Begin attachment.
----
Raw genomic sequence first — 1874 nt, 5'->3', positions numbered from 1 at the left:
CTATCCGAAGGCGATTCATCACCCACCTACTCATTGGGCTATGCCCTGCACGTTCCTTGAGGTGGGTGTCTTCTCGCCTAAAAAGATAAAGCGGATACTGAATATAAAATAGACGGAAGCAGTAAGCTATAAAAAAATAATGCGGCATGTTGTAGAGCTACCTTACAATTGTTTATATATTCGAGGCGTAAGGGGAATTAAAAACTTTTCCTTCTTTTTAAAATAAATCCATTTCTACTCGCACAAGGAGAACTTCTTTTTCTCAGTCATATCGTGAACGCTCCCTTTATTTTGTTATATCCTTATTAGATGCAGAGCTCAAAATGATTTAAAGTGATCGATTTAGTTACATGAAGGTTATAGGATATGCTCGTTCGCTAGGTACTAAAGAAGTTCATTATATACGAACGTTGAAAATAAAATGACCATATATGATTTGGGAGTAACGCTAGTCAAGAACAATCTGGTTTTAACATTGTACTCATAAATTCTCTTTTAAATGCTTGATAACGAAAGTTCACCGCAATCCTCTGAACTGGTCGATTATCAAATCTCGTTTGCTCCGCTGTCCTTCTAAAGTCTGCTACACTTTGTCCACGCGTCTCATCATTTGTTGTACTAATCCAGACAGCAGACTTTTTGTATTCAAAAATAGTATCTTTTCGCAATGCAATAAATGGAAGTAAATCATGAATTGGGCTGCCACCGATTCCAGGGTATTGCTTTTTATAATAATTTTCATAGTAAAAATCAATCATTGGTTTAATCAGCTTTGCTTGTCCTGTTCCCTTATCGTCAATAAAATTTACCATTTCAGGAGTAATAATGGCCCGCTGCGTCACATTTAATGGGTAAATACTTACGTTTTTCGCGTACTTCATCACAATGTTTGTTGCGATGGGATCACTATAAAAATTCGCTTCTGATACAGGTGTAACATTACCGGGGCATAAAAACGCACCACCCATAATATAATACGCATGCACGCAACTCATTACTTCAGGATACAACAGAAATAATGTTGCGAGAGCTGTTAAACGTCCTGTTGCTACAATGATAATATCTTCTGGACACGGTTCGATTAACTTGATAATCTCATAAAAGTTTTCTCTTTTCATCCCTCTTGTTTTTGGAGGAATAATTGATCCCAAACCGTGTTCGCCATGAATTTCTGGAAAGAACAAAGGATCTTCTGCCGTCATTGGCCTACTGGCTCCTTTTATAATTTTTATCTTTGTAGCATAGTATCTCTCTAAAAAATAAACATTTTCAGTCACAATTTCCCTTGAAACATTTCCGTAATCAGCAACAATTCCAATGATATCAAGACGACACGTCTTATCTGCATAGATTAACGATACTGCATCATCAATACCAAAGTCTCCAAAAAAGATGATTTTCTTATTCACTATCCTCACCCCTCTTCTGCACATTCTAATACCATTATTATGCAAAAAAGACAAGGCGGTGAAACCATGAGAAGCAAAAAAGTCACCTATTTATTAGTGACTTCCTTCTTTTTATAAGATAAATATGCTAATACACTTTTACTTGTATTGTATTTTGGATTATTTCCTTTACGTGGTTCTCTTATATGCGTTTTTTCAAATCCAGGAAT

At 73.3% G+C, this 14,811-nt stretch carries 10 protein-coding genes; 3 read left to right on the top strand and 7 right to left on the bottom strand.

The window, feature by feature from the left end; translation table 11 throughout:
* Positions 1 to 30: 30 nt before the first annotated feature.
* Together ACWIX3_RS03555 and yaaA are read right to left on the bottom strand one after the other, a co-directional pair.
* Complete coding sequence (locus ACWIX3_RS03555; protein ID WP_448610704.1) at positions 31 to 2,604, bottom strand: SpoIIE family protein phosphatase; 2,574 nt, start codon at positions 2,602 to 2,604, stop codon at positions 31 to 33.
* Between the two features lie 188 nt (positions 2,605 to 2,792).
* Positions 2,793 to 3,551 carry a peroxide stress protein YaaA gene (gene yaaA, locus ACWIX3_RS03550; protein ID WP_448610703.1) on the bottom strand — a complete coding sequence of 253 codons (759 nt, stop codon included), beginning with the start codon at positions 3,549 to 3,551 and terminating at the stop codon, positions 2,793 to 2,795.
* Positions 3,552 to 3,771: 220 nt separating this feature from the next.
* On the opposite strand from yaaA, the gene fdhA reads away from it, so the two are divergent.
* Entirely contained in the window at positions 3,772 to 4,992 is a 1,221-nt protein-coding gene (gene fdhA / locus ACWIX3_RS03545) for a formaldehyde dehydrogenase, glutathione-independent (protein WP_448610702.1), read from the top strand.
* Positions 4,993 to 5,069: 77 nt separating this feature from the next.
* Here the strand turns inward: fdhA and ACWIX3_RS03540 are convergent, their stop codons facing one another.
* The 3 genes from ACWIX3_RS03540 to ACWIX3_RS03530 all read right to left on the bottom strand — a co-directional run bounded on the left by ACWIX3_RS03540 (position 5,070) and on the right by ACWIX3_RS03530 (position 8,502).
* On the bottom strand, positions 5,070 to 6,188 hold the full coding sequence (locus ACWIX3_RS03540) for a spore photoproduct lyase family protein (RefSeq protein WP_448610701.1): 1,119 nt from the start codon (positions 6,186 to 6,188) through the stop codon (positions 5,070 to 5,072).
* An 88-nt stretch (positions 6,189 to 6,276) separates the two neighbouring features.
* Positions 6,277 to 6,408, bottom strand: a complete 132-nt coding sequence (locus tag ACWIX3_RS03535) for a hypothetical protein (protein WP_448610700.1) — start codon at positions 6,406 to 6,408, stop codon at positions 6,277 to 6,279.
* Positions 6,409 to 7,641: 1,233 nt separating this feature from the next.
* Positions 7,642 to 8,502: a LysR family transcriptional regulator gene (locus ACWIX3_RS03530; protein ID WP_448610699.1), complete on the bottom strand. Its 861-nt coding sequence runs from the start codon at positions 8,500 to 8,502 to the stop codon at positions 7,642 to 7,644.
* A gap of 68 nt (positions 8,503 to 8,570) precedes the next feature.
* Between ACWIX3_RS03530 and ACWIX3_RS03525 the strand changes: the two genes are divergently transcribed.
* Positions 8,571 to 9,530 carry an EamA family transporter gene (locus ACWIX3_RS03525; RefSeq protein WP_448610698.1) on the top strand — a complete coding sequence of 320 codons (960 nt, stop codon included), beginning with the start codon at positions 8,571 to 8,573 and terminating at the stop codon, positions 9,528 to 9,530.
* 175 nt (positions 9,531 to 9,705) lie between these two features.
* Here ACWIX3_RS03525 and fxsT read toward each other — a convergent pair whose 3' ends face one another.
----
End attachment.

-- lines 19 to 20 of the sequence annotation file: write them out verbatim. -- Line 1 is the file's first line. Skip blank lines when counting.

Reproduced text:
* Positions 6,409 to 7,641: 1,233 nt separating this feature from the next.
* Positions 7,642 to 8,502: a LysR family transcriptional regulator gene (locus ACWIX3_RS03530; protein ID WP_448610699.1), complete on the bottom strand. Its 861-nt coding sequence runs from the start codon at positions 8,500 to 8,502 to the stop codon at positions 7,642 to 7,644.